Letter: The hidden risk of addiction and mental health
It can be difficult for a person who suffers from addiction and mental health issues to ask for help. Tragically, the stigma surrounding addiction and mental health can make a person feel worthless, helpless and hopeless. Addiction and mental health issues also affect the lives of loved ones.
There is no shame in reaching out when you experience unbearable pain and despair. Suicide is a hidden risk of addiction and mental health. Depression, PTSD and other trauma-related disorders can lead to suicidal thoughts, which can be amplified with the use of drugs or alcohol. If left untreated, addiction and mental health issues can cause serious health complications including death.
People who appear happy, are wealthy and in good health are not immune to suicidal thoughts. Under the influence of drugs or alcohol, people may lose inhibitions and take risks they ordinarily would not. Additionally, many people abuse drugs or alcohol in an attempt to relieve the symptoms of depression, anxiety or other mental health conditions. About one in three people who die by suicide are under the influence of drugs or alcohol.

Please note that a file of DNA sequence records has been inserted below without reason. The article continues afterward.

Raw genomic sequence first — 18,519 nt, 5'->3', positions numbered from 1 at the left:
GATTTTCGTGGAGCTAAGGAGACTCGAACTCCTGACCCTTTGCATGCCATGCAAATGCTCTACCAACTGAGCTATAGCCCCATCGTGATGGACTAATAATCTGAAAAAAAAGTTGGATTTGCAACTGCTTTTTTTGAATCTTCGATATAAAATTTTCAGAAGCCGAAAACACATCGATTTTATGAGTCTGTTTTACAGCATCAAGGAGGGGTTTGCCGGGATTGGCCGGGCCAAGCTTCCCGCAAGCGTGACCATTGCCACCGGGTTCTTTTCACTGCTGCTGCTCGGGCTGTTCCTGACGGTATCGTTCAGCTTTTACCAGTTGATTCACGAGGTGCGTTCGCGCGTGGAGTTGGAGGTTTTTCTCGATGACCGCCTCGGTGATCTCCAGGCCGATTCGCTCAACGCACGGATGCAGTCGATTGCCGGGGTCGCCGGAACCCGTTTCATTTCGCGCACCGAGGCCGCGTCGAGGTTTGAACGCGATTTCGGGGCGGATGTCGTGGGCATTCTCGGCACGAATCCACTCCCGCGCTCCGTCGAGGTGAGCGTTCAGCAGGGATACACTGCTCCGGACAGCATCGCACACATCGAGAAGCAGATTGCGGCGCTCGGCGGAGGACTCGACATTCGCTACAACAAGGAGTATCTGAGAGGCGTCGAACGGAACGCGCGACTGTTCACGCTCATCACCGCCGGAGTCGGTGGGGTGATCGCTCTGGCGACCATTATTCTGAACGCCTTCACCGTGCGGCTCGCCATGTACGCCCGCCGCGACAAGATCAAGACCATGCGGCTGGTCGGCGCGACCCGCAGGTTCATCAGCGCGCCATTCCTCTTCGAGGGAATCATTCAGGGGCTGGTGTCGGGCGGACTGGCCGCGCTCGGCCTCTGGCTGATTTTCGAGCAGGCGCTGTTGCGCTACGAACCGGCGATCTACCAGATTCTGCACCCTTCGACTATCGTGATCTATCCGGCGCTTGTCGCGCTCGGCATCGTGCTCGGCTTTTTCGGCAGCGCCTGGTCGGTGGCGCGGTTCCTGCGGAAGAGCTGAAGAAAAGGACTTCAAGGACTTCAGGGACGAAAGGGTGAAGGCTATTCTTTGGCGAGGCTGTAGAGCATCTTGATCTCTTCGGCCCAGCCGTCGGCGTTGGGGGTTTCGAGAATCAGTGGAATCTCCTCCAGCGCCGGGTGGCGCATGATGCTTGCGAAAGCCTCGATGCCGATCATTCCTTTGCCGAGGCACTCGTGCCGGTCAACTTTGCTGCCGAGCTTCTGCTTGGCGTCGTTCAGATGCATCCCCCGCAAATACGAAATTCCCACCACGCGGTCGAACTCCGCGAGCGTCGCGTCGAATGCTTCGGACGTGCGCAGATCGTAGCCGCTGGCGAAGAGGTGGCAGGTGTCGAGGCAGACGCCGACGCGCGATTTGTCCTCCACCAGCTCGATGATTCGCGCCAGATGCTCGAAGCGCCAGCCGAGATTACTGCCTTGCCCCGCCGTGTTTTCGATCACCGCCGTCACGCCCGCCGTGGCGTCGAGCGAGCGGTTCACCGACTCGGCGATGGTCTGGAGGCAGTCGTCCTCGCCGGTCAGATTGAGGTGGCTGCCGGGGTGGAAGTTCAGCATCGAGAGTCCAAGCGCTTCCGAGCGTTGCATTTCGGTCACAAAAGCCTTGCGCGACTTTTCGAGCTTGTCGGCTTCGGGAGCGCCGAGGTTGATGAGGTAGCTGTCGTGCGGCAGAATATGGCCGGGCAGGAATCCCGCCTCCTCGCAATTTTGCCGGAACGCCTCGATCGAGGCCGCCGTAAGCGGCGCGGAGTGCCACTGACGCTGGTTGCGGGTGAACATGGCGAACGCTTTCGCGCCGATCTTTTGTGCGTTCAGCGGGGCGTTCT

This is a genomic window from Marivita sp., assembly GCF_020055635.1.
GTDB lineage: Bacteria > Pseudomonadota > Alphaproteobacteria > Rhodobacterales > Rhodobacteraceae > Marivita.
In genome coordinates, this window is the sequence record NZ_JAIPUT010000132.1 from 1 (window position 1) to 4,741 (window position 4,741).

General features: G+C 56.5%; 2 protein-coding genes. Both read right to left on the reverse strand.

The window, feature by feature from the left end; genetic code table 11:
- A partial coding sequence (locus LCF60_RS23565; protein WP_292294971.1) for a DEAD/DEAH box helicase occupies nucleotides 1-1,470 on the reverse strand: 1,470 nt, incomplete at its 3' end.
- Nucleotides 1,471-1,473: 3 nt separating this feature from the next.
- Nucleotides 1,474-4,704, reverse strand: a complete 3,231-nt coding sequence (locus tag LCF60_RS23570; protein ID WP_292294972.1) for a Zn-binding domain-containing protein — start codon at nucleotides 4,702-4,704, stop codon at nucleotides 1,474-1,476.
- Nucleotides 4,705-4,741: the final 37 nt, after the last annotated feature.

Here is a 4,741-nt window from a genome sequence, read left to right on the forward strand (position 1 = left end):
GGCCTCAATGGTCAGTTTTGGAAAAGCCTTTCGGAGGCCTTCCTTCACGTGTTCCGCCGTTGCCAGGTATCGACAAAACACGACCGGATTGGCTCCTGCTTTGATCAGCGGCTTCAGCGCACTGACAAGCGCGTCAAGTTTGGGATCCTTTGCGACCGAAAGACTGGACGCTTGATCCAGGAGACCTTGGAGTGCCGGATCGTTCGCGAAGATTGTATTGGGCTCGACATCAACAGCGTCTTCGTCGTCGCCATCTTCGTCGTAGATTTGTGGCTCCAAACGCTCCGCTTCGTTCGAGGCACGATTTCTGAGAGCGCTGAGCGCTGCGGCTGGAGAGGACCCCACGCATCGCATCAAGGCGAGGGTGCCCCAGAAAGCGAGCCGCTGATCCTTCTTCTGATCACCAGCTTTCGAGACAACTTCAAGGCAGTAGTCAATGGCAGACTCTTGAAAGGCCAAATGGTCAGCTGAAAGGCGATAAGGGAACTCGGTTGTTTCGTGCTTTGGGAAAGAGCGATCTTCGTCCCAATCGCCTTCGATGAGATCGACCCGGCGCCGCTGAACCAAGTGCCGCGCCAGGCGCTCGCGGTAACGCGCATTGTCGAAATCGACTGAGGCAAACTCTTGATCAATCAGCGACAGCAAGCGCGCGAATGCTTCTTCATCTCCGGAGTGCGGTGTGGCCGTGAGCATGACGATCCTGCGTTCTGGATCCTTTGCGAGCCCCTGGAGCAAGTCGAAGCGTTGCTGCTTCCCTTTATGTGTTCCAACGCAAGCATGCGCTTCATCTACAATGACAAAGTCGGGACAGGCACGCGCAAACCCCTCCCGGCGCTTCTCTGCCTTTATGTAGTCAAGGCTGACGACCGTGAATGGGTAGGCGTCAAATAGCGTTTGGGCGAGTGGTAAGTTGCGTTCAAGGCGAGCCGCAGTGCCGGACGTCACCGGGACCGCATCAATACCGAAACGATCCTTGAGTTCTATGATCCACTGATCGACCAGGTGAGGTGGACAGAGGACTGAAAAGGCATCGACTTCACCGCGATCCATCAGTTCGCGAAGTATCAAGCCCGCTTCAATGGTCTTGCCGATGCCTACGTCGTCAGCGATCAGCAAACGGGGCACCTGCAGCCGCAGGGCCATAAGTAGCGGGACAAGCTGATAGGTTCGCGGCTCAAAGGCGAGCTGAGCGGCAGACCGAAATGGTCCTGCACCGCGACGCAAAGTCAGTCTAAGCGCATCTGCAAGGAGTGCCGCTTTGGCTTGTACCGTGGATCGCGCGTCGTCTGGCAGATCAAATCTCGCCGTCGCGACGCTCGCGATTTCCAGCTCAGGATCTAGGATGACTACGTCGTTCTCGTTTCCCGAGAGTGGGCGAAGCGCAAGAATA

We can all take action to prevent suicide. According to the Suicide Prevention Lifeline, “Evidence shows that providing support services, talking about suicide, reducing access to means of self-harm and following up with loved ones are just some of the actions we can all take to help others.”
Mental illness often coexists with substance use disorders or addiction. If you or a loved one is struggling with a mental health condition and/or addiction, get help now. Addiction is isolating, but you are not alone. Get help today so you can live a healthy, fulfilling, sober life in recovery. There is no cure for addiction, but it is treatable.
Listed below are resources that you can use if you are struggling with suicidal thoughts, mental health issues or addiction:
National Suicidal Lifeline is a United States-based suicide prevention network of over 160 crisis centers that provides a 24/7, toll-free hotline available to anyone in suicidal crisis or emotional distress. It may be reached at 1-800-273-8285.
SAMHSA’s National Helpline is a confidential, free, 24-hour-a-day, 36-day-a-year information service, in English of Spanish, for individuals and family members facing mental and/or substance use disorders. This service provides referrals to local treatment facilities, support groups and community-based organizations. It may be reached at 1-800-662-HELP (4357).
If you are looking for additional support I may be reached at email@example.com.